Although they portray the wild, blockbuster nature documentaries such as March of the Penguins and Planet Earth rely heavily on techniques of craft. These can range from attributing human characteristics to “charismatic megafauna” (attractive animals with popular appeal, like panda bears and elephants) to the use of emotive soundtracks. But what if these works represented all we could ever see of the environments they portray? Such is the case, says English graduate student Jason Zuzga, of the worlds depicted in nature documentary’s newest iteration—3-D molecular biological animations.
Although these animations might seem an unusual topic for English doctoral research, Zuzga discovered they fit right into his dissertation on “collaborative epistemologies”—the products of different disciplines coming together to speak to the public about specialized knowledge. He places the animations in a trajectory that includes Jacques Cousteau’s first film, The Silent World, which the scientist made with film director Louis Malle, as well as Two Laws, made by an aboriginal community in Australia in collaboration with avant-garde filmmakers in Sydney. The latter, considered a groundbreaking documentary film, uses aboriginal storytelling conventions to outline the clash in legal customs between indigenous Australians and white Europeans settled in Australia. These “hybridizations of art and fact,” Zuzga says, “use aesthetics as cognitive bridges that allow the public to become oriented in unfamiliar spaces.”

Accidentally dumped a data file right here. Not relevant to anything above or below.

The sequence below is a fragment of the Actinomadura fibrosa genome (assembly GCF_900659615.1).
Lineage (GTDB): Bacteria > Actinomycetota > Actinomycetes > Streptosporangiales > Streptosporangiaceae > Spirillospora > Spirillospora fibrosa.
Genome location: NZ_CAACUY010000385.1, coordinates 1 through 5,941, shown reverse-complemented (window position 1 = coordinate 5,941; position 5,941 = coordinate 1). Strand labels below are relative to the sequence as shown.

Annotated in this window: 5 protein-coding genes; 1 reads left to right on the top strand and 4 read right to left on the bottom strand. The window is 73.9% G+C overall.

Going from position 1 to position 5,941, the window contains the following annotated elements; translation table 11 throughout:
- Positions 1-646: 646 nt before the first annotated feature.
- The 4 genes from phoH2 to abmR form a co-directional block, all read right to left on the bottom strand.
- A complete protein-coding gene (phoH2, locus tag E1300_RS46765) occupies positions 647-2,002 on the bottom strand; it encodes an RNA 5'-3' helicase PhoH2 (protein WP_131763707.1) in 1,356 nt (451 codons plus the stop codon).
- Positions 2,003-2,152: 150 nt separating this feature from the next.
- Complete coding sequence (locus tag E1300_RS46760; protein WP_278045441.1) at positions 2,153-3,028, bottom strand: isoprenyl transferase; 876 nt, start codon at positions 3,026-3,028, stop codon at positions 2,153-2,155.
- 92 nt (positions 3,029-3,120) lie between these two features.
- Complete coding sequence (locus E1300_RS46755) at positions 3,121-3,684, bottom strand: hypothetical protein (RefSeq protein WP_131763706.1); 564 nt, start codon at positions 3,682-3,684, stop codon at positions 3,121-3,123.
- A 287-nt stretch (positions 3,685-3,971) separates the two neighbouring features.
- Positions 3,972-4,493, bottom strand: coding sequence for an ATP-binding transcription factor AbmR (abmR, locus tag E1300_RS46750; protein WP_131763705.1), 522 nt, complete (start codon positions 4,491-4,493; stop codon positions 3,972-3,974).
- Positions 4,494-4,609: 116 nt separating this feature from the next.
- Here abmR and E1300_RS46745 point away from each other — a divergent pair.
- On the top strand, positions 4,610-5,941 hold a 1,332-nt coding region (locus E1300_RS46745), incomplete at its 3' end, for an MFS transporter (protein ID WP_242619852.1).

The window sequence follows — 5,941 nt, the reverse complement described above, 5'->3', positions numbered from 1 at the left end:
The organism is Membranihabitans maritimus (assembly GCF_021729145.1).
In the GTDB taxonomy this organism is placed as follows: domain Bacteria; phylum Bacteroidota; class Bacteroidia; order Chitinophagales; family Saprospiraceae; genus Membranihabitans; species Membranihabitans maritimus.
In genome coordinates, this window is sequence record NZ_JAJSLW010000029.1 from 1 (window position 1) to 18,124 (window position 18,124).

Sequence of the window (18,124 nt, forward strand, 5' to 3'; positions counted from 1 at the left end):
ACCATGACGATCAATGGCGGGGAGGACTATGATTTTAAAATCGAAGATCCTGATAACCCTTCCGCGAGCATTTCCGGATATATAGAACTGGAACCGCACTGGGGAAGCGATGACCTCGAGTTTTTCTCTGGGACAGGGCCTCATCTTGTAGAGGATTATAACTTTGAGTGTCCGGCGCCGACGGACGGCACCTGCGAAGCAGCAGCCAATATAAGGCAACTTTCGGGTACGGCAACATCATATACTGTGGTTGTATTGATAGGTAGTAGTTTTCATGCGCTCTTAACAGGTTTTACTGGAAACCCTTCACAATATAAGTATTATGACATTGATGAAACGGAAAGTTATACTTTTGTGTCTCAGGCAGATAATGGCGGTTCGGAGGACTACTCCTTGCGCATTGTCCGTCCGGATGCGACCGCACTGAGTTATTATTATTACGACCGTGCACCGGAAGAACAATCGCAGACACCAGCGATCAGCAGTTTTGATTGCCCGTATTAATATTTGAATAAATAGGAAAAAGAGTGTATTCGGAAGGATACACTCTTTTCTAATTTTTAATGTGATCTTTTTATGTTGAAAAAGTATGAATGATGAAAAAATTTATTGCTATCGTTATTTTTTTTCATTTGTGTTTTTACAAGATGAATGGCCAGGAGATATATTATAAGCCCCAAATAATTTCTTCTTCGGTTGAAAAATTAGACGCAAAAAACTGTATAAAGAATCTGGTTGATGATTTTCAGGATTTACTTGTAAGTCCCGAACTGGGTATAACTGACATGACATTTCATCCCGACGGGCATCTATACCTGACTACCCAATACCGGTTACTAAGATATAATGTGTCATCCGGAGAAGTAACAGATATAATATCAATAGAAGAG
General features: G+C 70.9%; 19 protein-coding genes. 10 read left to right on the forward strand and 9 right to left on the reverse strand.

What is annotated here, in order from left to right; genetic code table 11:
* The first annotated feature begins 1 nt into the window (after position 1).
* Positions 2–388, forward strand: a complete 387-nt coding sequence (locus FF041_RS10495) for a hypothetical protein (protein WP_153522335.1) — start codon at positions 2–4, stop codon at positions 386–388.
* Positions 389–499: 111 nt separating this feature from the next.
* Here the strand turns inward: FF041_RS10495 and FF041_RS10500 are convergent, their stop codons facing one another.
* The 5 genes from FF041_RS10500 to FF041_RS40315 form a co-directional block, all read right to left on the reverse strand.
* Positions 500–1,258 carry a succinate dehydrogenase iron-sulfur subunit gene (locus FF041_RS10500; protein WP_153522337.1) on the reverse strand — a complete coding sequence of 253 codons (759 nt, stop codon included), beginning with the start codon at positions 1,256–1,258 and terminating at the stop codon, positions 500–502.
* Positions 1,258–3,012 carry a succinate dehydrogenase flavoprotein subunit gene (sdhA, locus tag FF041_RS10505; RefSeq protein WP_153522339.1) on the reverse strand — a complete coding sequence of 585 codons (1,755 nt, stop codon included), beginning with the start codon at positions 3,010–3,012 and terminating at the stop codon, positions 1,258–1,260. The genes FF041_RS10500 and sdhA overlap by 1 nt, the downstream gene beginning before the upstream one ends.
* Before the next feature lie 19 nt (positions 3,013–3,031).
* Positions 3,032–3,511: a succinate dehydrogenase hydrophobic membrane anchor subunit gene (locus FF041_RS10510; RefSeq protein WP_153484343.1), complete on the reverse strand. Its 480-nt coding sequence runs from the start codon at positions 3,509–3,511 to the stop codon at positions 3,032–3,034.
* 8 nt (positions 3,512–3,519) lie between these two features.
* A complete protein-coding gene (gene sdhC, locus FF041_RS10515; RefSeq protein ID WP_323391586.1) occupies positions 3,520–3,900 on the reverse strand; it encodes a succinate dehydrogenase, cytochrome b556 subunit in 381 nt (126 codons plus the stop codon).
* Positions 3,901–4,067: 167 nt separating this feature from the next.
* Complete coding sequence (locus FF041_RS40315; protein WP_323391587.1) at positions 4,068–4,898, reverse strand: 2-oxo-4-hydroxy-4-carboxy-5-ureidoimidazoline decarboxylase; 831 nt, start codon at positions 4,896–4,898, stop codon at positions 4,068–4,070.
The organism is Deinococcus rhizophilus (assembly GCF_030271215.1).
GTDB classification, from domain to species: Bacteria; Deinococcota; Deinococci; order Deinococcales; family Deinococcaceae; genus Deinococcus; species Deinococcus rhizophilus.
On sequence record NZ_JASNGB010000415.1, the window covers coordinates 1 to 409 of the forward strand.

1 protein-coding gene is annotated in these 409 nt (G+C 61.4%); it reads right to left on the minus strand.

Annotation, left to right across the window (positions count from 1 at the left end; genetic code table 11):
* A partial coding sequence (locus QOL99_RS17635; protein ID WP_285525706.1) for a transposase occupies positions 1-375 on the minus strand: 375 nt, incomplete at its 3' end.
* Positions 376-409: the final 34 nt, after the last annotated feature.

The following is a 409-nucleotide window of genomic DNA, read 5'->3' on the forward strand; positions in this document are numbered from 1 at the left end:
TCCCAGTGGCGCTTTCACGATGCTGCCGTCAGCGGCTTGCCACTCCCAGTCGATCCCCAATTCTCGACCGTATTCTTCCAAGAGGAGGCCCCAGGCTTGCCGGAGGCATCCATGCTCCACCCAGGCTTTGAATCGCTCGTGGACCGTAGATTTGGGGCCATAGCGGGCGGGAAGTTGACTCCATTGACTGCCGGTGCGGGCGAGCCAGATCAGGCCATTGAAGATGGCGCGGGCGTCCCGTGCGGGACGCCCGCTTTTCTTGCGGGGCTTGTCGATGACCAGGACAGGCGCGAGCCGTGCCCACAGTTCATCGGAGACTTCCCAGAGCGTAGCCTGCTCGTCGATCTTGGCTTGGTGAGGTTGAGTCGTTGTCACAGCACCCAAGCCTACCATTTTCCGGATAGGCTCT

“The nano-bio frontier is going to have an increasing impact on our human-scale lives. Whoever controls the public imaginary’s understanding of life itself can set the agenda for what is possible in that frontier space.”
– Jason Zuzga
Zuzga first discovered 3-D molecular biological animations when his brother David, a geneticist, showed him The Inner Life of the Cell, developed in 2005 to teach biology undergraduates about the complex interactions in a living cell. Made by BioVisions, a Harvard initiative that employs multimedia to communicate ideas in biology, and the animation studio XVIVO, Inner Life excited Zuzga because it visualized phenomena that can never been seen by the human eye.
By interviewing the Harvard and XVIVO teams, Zuzga discovered that much of the rendering in BioVisions’ animations depends on the intuition and imagination of the animators in dialogue with scientists. The animators differentiate between what they call “simulations” and “artist’s renderings.” The former are visualizations bound to a quantitatively determined scale of cellular phenomena, while the latter manipulate sound, colors, and scales of space and time. A combination of the two allows viewers to access what would otherwise be invisible as well as creates gripping, visually appealing narratives.